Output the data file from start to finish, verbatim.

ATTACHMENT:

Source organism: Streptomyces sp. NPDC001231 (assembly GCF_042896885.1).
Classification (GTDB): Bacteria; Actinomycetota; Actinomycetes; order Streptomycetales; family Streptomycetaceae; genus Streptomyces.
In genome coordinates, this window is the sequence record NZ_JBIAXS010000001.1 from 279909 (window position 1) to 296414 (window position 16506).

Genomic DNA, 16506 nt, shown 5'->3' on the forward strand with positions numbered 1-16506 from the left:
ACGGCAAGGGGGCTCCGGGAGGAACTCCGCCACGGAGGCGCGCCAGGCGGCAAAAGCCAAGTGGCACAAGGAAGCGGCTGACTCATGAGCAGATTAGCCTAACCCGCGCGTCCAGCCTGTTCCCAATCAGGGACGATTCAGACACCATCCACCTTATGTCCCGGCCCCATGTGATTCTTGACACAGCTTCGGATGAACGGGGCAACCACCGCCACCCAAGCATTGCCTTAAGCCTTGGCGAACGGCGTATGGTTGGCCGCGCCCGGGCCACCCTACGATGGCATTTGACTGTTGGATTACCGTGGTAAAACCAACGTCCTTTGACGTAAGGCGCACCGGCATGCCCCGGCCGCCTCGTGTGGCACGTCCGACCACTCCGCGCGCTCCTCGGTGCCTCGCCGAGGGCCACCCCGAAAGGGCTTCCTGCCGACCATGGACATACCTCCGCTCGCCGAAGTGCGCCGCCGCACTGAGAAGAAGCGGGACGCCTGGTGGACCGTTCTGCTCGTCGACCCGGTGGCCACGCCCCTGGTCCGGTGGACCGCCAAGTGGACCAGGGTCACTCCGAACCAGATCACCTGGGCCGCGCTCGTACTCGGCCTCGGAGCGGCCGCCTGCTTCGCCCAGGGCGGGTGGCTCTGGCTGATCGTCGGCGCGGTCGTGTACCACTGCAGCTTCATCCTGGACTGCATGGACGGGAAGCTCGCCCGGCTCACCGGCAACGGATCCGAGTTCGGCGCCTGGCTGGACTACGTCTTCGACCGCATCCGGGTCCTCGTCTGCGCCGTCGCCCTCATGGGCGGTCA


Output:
Source organism: Streptomyces sp. NPDC001231 (assembly GCF_042896885.1).
Classification (GTDB): Bacteria; Actinomycetota; Actinomycetes; order Streptomycetales; family Streptomycetaceae; genus Streptomyces.
In genome coordinates, this window is the sequence record NZ_JBIAXS010000001.1 from 279909 (window position 1) to 296414 (window position 16506).

Genomic DNA, 16506 nt, shown 5'->3' on the forward strand with positions numbered 1-16506 from the left:
ACGGCAAGGGGGCTCCGGGAGGAACTCCGCCACGGAGGCGCGCCAGGCGGCAAAAGCCAAGTGGCACAAGGAAGCGGCTGACTCATGAGCAGATTAGCCTAACCCGCGCGTCCAGCCTGTTCCCAATCAGGGACGATTCAGACACCATCCACCTTATGTCCCGGCCCCATGTGATTCTTGACACAGCTTCGGATGAACGGGGCAACCACCGCCACCCAAGCATTGCCTTAAGCCTTGGCGAACGGCGTATGGTTGGCCGCGCCCGGGCCACCCTACGATGGCATTTGACTGTTGGATTACCGTGGTAAAACCAACGTCCTTTGACGTAAGGCGCACCGGCATGCCCCGGCCGCCTCGTGTGGCACGTCCGACCACTCCGCGCGCTCCTCGGTGCCTCGCCGAGGGCCACCCCGAAAGGGCTTCCTGCCGACCATGGACATACCTCCGCTCGCCGAAGTGCGCCGCCGCACTGAGAAGAAGCGGGACGCCTGGTGGACCGTTCTGCTCGTCGACCCGGTGGCCACGCCCCTGGTCCGGTGGACCGCCAAGTGGACCAGGGTCACTCCGAACCAGATCACCTGGGCCGCGCTCGTACTCGGCCTCGGAGCGGCCGCCTGCTTCGCCCAGGGCGGGTGGCTCTGGCTGATCGTCGGCGCGGTCGTGTACCACTGCAGCTTCATCCTGGACTGCATGGACGGGAAGCTCGCCCGGCTCACCGGCAACGGATCCGAGTTCGGCGCCTGGCTGGACTACGTCTTCGACCGCATCCGGGTCCTCGTCTGCGCCGTCGCCCTCATGGGCGGTCA